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And hear thy sweet "my father from these dumb
And cold lips, Absalom !
"The grave hath won thee. I shall hear the gush Of music, and the voices of the
young; And life will pass me in the mantling blush,
And the dark tresses to the soft winds flung;« But thou no more, with thy sweet voice, shalt come
To meet me, Absalom ! " And, oh! when I am stricken, and my heart,
Like a bruised reed, is waiting to be broken, How will its love for thee, as I depart,
Yearn for thine ear to drink its last deep token! It were so sweet, amid death's gathering gloom,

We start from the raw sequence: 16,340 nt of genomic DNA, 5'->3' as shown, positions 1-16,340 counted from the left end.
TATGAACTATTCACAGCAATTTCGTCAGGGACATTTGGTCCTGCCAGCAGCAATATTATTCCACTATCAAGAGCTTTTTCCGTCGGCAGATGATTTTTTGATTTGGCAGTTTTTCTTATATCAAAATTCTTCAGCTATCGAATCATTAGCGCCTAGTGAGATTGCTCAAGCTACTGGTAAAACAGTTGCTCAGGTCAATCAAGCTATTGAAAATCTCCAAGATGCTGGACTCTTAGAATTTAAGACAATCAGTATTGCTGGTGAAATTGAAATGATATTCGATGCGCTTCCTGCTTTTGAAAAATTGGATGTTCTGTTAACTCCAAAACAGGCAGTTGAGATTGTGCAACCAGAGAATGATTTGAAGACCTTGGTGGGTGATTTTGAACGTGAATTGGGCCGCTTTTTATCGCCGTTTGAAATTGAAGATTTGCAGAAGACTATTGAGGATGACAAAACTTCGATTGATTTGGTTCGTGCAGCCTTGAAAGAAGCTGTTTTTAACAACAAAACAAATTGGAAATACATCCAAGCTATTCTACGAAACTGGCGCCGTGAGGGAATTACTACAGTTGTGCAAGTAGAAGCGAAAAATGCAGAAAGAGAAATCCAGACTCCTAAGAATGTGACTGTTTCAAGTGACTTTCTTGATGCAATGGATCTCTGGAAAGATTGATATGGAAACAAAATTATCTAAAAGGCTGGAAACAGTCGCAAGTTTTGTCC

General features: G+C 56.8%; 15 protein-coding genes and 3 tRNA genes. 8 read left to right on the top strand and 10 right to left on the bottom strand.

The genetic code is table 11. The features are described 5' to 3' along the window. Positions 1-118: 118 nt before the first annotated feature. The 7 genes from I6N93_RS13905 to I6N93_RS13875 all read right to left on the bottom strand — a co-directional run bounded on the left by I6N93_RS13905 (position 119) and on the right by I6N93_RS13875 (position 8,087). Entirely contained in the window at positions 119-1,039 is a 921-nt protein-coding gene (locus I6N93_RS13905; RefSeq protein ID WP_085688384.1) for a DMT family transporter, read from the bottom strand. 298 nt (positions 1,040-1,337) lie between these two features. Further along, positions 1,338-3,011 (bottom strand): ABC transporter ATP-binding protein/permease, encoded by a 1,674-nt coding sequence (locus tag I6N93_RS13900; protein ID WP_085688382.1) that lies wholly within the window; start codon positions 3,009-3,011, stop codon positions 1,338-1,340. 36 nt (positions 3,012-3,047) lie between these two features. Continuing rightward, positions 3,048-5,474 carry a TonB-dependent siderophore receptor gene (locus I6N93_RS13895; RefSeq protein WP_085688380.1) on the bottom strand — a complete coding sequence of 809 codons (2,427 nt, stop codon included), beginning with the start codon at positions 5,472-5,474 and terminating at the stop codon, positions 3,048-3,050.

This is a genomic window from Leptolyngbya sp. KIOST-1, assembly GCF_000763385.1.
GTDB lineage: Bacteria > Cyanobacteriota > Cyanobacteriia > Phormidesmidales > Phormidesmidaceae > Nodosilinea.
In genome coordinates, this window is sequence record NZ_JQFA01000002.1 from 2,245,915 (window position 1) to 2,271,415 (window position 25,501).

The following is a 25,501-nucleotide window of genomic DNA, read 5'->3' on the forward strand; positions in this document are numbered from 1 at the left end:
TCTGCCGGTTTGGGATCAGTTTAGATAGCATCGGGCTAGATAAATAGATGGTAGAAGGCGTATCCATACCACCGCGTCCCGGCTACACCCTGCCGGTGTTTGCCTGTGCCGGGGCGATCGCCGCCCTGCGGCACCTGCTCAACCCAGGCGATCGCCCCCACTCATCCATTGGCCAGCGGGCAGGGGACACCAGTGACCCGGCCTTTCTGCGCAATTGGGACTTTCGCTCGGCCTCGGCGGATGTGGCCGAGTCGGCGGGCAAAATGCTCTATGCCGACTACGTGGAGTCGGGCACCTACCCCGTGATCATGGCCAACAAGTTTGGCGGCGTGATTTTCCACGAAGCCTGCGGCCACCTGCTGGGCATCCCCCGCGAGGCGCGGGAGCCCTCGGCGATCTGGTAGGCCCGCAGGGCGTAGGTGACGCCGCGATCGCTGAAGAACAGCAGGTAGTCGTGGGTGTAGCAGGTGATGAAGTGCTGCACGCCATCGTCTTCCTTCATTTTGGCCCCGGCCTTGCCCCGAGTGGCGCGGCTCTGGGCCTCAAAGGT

To see thee, Absalom !
“And now, farewell! 'Tis hard to give thee up,
With death so like a gentle slumber on thee :And thy dark sin !-Oh! I could drink the cup,
If from this wo its bitterness had won thee. May God have called thee, like a wanderer, home,
My erring Absalom!"
up his face, and bowed himself